On a more personal note, the essay is dedicated to the memory of La Trecchia’s paternal and maternal grandmothers, “in thanks for the greatest gift they taught me while in the kitchen.” More specifically she pointed out, “What my Southern Italian grandmother with the black dress taught me is that identity is made, kneaded like bread or crocheted like a bedspread.”
La Trecchia has given several conference presentations on the topic of food at different institutions, among them the Calandra Italian-American Institute in New York and the Umbra Institute in Perugia. She has another monograph in mind tentatively titled, Food and Emotions: The Narratives of Food in Our Lives.
“The book will braid together a series of specific themes, such as the connection among narratives of food, emotions and identity, through an overview of how these themes have been explored across Western civilization in different culinary traditions and cross-cultural exchanges and how they have affected individual and collective identity-formation across different historical periods and cultures,” she said.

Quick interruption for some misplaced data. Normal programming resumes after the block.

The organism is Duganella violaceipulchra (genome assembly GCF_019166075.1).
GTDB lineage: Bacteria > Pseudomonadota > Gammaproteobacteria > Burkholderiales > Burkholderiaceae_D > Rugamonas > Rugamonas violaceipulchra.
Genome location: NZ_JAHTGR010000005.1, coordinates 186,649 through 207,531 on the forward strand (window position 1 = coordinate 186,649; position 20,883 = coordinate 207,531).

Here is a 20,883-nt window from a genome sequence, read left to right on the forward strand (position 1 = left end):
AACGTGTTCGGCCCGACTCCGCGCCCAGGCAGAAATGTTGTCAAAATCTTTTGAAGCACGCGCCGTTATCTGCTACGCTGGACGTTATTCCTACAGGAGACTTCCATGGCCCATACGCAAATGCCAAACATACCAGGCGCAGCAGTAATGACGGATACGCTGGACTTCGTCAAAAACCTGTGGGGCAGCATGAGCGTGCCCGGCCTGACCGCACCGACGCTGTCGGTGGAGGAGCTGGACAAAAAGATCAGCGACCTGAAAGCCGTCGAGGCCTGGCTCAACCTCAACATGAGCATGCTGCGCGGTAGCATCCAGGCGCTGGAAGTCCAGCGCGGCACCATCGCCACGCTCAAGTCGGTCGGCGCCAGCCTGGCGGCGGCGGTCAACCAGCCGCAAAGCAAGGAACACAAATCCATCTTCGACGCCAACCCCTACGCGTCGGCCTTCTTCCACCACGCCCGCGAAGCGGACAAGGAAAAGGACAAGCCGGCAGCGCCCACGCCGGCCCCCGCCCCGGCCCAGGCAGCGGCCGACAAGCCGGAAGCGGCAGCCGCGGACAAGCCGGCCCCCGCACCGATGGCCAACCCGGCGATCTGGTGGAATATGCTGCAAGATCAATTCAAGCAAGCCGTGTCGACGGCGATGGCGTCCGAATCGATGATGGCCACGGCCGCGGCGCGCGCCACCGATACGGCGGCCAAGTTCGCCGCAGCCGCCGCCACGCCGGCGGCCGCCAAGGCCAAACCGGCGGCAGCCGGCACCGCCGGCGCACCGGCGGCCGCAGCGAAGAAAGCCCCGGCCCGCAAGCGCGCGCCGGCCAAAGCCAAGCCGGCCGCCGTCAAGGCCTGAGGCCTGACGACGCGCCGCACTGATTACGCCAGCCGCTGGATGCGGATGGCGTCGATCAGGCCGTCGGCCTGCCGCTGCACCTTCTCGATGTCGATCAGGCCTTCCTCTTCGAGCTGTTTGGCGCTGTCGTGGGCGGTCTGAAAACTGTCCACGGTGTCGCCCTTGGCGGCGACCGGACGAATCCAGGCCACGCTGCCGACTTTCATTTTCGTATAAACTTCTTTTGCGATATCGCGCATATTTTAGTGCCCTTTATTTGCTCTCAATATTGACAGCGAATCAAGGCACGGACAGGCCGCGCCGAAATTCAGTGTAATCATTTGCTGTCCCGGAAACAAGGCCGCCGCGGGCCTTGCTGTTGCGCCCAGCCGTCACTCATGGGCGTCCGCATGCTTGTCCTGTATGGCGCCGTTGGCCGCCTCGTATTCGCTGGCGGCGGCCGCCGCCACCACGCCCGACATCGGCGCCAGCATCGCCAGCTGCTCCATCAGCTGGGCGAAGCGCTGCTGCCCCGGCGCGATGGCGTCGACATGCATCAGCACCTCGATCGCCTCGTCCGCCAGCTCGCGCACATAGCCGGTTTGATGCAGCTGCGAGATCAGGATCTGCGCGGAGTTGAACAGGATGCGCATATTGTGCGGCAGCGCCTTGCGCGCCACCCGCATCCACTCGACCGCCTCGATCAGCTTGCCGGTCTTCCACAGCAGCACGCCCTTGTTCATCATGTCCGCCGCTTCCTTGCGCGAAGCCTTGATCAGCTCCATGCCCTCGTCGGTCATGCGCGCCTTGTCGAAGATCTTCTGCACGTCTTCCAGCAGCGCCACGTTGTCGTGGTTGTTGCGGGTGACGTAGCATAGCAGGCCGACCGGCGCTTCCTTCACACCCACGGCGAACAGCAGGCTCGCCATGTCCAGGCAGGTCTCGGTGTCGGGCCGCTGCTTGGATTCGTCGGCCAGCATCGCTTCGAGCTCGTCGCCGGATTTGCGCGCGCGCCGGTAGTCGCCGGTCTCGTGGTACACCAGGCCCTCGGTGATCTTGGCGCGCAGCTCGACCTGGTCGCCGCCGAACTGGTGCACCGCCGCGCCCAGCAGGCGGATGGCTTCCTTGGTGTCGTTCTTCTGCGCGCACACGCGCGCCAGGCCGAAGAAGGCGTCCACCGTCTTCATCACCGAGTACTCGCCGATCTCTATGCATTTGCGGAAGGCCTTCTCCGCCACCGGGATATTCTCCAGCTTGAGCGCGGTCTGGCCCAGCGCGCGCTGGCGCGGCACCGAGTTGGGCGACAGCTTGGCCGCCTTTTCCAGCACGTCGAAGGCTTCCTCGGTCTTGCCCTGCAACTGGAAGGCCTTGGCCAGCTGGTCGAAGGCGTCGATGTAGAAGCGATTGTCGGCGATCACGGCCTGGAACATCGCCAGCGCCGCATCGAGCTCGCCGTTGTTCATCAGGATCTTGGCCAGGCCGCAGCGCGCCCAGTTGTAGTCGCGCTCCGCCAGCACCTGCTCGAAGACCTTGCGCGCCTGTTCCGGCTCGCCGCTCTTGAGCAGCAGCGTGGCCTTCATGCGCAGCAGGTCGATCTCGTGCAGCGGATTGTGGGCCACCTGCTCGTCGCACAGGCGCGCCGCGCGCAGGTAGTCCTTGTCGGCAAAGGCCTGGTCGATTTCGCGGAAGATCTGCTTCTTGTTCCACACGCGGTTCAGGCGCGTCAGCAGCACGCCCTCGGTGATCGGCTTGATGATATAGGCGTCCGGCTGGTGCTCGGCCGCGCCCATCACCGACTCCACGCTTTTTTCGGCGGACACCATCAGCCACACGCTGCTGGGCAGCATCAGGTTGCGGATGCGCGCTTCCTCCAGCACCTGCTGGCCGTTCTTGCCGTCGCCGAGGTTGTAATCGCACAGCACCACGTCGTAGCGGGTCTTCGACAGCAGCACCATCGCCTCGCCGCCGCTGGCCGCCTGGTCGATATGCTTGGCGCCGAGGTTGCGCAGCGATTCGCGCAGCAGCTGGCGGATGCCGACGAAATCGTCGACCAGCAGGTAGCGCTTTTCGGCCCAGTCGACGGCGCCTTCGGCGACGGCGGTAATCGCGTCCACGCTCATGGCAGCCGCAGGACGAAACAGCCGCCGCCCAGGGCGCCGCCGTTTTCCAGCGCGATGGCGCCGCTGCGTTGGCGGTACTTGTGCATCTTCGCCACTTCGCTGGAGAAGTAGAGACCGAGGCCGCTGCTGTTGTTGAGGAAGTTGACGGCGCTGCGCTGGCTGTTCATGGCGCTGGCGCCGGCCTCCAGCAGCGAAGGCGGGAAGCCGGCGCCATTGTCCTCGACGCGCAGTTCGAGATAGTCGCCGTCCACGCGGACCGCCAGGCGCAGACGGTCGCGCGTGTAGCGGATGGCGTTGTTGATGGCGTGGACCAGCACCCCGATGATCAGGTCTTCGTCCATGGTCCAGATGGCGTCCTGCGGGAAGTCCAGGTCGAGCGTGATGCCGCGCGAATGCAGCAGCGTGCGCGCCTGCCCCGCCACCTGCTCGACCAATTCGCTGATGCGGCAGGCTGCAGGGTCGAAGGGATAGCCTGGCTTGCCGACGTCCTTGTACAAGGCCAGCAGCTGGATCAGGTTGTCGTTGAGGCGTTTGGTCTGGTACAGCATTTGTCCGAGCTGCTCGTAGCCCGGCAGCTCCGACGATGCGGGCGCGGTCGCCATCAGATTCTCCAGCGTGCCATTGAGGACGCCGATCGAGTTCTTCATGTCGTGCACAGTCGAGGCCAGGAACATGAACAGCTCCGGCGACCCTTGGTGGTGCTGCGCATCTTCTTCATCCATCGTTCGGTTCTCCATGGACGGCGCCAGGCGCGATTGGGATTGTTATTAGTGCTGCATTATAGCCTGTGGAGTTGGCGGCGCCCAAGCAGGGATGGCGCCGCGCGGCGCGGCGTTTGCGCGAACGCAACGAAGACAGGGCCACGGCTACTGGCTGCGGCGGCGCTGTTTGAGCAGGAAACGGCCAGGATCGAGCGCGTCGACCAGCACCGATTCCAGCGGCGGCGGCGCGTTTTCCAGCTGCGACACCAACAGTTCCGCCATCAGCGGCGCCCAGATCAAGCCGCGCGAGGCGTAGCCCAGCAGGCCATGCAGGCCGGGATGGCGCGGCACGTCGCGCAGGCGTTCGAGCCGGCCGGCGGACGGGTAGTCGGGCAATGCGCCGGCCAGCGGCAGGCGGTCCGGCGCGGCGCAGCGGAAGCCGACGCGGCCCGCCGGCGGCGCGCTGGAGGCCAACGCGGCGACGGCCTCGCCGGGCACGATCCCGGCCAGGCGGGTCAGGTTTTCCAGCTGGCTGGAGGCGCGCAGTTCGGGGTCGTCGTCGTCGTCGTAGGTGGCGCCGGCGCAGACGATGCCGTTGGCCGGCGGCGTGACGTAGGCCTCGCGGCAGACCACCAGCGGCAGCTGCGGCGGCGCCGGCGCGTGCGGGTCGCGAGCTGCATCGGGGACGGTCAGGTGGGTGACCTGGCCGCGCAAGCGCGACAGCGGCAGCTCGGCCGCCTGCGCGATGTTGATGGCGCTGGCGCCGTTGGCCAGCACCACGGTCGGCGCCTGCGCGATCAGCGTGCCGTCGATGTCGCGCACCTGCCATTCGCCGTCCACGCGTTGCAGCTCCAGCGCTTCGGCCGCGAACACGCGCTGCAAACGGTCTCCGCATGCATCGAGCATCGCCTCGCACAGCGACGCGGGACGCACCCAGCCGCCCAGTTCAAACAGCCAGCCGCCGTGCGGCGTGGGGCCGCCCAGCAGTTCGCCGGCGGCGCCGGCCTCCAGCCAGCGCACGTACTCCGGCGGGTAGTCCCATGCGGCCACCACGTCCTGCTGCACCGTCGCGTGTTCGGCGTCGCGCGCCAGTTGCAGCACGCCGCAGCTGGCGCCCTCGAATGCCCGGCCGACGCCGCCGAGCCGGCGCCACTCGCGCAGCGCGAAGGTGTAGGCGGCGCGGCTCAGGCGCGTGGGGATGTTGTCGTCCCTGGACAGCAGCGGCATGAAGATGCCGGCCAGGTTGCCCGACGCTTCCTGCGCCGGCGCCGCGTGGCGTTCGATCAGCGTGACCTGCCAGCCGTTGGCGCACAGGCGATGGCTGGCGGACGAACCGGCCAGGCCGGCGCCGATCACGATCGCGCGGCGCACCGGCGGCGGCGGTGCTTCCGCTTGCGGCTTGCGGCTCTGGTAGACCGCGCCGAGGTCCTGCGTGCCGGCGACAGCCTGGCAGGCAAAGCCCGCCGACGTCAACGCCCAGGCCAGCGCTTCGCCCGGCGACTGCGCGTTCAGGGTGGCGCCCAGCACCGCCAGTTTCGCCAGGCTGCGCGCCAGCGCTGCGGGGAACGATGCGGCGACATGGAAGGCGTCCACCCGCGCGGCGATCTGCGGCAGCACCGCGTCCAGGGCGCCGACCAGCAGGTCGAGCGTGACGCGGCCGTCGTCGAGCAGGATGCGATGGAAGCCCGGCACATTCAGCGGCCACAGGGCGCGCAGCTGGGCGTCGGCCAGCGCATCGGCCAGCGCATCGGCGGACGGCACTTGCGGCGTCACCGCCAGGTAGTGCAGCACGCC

Her life is not all research and scholarship. With the passion of a food critic, La Trecchia enjoys local restaurants in Tampa.
“When I have an opportunity to taste Dan Bavaro’s wonderful pizza, I feel that if I close my eyes with a bite of his pizza in my mouth, I could actually be in Italy, specifically in Naples, as Dan makes the true Neapolitan pizza -- the one that actress Julia Roberts could not stop eating in the film Eat, Pray, Love.”
One Italian dessert she “adores” locally is the torta millefoglie that her friends Alessandra, Guido and Gino Tiozzo, owners of Donatello’s Restaurant, made for her birthday party.